The Decision to Transfer
Some of you will perform well enough academically in your first year of law school to open the door to a possible transfer. To establish a starting point for your choice as to whether to transfer, click here to read this guide.
The total number of applicants nationwide decreased by about 40% from 2010 to 2015, forcing law schools to reduce first year matriculants to keep LSAT and GPA standards high. To make up for some of the drop in first-year student enrollment, some law schools dramatically increased the number of transfer students accepted. In 2016, 32 law schools enrolled 15 or more transfers students. However, that number does not seem to be decreasing much in response to the recent increase in regular (non-transfer) applicants. In 2020, 30 law schools admitted 15 or more transfer applicants. The 2020 transfer admits turned out as follows.
Case Study: Texas Law matriculated 25 transfer students in 2016, up from just 6 in 2011. Texas law admitted 8 transfer applicants in 2020 and 7 in 2021. So, Texas Law, unlike many other law schools has returned to its old habit of not admitting very many transfers. While 8 is not a really small number given the very small transfer applicant pool, it does represent a significant decrease from recent practice. The 15 transfer students who matriculated at Texas Law in 2020 and 2021 transferred from the following law schools.
- UH Law Center – 4
- South Texas College of Law – 4
- Texas Tech Law – 2
- Emory Law – 1
- Loyola Law (NO) – 1
- Minnesota Law – 1
- OU Law – 1
- University of Washington Law – 1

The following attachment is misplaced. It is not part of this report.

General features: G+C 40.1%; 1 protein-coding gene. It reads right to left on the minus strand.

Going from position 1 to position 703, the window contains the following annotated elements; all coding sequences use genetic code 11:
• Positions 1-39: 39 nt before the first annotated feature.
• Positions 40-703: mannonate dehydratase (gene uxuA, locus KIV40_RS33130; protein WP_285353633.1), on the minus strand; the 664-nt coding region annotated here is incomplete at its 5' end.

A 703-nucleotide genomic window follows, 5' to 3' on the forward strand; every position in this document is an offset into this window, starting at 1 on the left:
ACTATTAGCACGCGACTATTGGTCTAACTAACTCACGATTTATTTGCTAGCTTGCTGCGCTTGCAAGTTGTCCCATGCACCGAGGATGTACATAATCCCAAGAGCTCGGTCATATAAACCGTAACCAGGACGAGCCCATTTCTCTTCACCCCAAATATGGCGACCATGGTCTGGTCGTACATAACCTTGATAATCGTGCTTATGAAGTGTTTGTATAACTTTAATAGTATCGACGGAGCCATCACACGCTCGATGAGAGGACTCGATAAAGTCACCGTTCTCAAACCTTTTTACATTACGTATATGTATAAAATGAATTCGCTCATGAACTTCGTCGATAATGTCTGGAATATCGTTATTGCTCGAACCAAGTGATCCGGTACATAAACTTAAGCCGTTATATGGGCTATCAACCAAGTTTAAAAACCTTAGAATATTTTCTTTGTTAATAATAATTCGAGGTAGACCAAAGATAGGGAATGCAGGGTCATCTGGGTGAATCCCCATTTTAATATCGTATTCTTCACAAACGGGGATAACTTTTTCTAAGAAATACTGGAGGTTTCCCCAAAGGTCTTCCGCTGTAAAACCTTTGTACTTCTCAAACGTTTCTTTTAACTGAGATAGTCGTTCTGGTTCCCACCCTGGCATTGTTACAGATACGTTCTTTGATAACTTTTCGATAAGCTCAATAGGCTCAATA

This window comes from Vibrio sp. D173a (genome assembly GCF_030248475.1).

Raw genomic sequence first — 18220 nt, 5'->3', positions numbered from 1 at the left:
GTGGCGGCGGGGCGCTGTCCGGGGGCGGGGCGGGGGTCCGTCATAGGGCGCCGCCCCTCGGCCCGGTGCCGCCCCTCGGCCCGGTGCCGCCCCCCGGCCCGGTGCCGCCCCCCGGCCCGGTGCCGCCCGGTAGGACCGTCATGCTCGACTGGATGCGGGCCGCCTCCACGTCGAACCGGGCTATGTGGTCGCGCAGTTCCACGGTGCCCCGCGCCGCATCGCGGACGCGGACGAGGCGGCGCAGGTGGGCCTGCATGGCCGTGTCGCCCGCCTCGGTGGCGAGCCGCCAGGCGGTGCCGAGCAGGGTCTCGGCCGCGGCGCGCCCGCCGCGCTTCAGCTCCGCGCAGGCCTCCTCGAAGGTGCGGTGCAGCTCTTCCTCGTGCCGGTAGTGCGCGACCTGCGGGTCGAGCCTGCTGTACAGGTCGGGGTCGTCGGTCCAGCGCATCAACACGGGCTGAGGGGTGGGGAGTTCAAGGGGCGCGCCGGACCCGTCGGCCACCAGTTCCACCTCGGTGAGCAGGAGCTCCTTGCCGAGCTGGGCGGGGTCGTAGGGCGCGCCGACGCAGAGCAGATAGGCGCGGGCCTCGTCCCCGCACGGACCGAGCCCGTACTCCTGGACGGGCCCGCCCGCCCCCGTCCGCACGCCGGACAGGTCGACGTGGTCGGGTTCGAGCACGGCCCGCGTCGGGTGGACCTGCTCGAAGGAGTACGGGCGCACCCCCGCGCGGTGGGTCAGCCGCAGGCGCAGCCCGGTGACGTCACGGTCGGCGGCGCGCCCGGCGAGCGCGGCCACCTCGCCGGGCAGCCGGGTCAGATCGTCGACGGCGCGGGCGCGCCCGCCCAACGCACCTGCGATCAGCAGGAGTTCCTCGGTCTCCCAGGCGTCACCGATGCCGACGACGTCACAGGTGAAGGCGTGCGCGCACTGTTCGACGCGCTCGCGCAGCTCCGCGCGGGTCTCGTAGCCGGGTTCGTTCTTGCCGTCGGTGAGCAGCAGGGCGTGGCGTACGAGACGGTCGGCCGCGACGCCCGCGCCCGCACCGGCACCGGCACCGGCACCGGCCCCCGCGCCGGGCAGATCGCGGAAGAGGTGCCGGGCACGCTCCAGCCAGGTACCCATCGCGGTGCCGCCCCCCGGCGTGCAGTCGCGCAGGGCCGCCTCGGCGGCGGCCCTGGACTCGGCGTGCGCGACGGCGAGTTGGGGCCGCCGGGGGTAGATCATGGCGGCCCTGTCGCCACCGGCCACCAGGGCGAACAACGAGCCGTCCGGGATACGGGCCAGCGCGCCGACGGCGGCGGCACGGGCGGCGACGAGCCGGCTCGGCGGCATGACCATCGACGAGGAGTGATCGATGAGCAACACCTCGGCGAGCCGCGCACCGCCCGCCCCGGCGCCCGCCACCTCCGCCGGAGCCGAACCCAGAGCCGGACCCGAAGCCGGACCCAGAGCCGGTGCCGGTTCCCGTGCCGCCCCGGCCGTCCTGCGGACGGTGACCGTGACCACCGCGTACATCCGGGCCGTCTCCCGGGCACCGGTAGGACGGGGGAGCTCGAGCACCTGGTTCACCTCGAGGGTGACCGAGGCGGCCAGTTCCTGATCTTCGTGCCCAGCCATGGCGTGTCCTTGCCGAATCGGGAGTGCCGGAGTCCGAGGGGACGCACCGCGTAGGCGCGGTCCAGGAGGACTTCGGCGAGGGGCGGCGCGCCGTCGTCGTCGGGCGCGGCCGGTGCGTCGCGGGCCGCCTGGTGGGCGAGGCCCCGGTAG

Finding the Data. The transfer data for all ABA approved law schools is here. One can access this data in aggregate by using the clicking on the link and using the lower dialogue box – the one that starts with “Compilation.” One can access the individual law school data – the data that shows where transfer came from – by using the upper dialogue box to download the 509 report for each law school. The transfer data will appear at the bottom of each 509 report. See UT Law 2020 509 report here and the 2021 509 report here. Scroll to the bottom to see transfer data. One these individual forms, law
Most law schools take transfer applications from students who are in or have just completed the student’s second semester of law school. The transfer application process is much like the original law school application process. However, admissions officers typically make admit or deny decisions much more quickly for transfer applicants than for regular applicants. One enormous difference is that the applicant’s undergraduate GPA and LSAT scores do not affect the ranking of the law school that accepts the applicant as a transfer student, so those factors mean very little in the transfer admissions decision. Your first year of law school grades mean a lot.